The insurgent accounts of witness

My war 1939-1945

Janusz Walkuski
born 3.01.1934 in Ciechanów

The afterword

         Availing myself of the opportunity I'd like to correct some mistakes - retained and repeated up to now by many authors, connected with the story of the so-called "trap-tank" that exploded on the 13th of August on Kilinskiego Street (refer to the story: "A trophy death").

         - Adam Borkiewicz in the fundamental work "The Warsaw Uprising" describing that event calls the tank that exploded as "the tank of Marck I type." Adam Borkiewicz's example was followed by many authors.

         - Browsing German literature in the armour that was made available to me by the Museum of the Polish Army (in 1966) I realized that Marck I wasn't for sure that tank on which I was then sitting and moving. During some further search I found this I'd been looking for - it was a storm vehicle "Borgward IV" (B IV).

         - The model of vehicle made by me is presented in the photographs.

The storm cannon StuG 40 protects and brings the storm vehicle Bogvard IV to the attacked object.
On the 13th of August 1944 B IV was escorted and protected by two StuG 40 cannons.

From the B IV ramp a storage container with explosives was slid down

B IV is withdrawing leaving a mine that will be set off by wireless or by the time fuse
when the vehicle has withdrawn into the safe distance.

         B IV was even identified with "Goliath." Both models, at the same scale, are presented in the picture, it's plain to see they are different.

"Goliath" a self-propelled mine, remote-controlled by an electric cable pulled out from the inside spool of the vehicle compared to the crew mine carrier B IV.
A fragment of "Goliath" track is located in the wall of St. John Cathedral commemorating a barbaric attack on the temple

         .- It's false that a German driving BIV that got stuck on the barricade was shot - he managed to escape!

         - The opinions are popular that the command was to be blamed as they let that, tragic in consequences, explosion happen. With all possible firmness I want to contradict it! The command was suspecting a probable Germans' trick and there was given a clear order of Cpt. "Gustaw" to stay away from the vehicle, the barricade crew to withdraw even 50 meters till the vehicle would be examined by the bomb disposal expert what was to happen in the evening. It should be added that BIV was a new type of gun, introduced for the first time in Warsaw and not recognized by the insurgents yet.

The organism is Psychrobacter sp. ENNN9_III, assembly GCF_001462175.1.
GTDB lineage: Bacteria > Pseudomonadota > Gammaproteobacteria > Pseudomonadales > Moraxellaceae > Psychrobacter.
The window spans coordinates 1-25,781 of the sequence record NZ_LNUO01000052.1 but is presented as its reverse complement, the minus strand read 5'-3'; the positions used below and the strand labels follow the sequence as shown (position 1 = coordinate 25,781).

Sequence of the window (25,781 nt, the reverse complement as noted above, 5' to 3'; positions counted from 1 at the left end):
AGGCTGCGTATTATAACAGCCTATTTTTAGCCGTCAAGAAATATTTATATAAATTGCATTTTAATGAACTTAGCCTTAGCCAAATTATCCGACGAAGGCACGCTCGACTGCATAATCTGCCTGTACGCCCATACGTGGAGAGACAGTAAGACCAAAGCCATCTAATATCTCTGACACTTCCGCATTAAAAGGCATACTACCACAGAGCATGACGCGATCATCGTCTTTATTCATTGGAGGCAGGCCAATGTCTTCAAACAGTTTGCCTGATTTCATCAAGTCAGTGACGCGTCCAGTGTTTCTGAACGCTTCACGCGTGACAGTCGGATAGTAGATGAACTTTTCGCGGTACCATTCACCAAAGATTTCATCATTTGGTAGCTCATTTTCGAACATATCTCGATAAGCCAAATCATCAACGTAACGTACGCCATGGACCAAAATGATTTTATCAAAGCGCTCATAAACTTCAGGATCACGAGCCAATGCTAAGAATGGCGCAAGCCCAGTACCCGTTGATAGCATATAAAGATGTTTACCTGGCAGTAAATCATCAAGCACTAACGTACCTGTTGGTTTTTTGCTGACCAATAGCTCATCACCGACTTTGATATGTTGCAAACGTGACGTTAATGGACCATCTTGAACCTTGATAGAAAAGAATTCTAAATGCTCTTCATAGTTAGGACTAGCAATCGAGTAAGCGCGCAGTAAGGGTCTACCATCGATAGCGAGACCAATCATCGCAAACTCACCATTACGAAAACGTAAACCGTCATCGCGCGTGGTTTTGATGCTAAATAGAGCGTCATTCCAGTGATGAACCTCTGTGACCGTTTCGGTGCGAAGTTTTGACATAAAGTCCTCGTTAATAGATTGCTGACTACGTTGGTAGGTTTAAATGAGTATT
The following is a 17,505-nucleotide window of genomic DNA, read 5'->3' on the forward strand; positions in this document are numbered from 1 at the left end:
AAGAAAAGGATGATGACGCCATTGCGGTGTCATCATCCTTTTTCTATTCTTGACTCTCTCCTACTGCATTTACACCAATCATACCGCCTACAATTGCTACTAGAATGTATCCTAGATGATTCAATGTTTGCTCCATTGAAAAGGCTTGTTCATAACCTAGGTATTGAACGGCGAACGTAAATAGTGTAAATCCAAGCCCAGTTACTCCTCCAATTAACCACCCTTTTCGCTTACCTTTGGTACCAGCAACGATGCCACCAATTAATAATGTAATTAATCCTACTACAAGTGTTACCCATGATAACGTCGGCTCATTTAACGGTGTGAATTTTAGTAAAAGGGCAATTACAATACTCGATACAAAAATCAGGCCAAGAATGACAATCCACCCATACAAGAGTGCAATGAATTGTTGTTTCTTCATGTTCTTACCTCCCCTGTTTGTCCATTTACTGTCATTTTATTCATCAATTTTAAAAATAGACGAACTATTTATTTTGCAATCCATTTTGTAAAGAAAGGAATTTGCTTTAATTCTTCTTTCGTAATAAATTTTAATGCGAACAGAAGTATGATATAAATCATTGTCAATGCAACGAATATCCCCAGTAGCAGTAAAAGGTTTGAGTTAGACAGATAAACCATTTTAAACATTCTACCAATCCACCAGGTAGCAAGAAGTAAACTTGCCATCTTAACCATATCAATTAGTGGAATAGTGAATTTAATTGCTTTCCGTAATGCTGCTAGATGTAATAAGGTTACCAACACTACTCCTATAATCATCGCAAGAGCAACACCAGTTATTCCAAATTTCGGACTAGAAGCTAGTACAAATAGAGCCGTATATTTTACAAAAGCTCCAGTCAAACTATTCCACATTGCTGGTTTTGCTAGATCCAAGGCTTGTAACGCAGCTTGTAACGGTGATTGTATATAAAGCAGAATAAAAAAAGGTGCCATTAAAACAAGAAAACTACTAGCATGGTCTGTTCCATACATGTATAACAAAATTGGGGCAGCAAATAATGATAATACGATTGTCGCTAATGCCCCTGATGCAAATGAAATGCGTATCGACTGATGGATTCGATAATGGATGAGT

As a result of self-propelling mechanism the vehicle was directed into the Old Town what led to the tragedy!

         - Lots of divergences can be found in the description of B IV attack on the barricade where it was gained. The majority of authors says that (next to other divergence) B IV was brought to the barricade by two "Tigers." Facts were different: in the attack on the barricade BIV was protected by the fire of the two StuG 40 storm cannons, as "Tigers" in that time and in that place were absent.

         - Completing the above-mentioned notes I'll quote some technical details.

         "Borgward IV" had the following measurements: the length 365cm, the width 182cm, the height 137cm, speed limit up to 40km/ph, the weight from 3,5 to 5 tonnes depending on the armour-plate thickness (10-20 mm), the explosive load 500kG.
         B IV equipped with a radio apparatus for the remote control and for letting off the load. I suppose that if that apparatus had worked effectively, Germans wouldn't have risked the life of soldiers driving that vehicle. One could also assume that there was a deficiency of well-trained crews.

         Those interested in that topic please refer to the article of Witold Piasecki "Wiktor" (a bomb disposal expert) published in "Zycie Warszawy" ("Life of Warsaw" newspaper) on the 13th of August 1993 and also to the valuable publication of Janusz Ledwoch about the armour entitled "Warsaw 1944." The Publishing House "Militaria," Warsaw, 2002.

Janusz Wałkuski

      Janusz Walkuski
in our times

drawn up by: Maciej Janaszek-Seydlitz

translation: Małgorzata Szyszkowska

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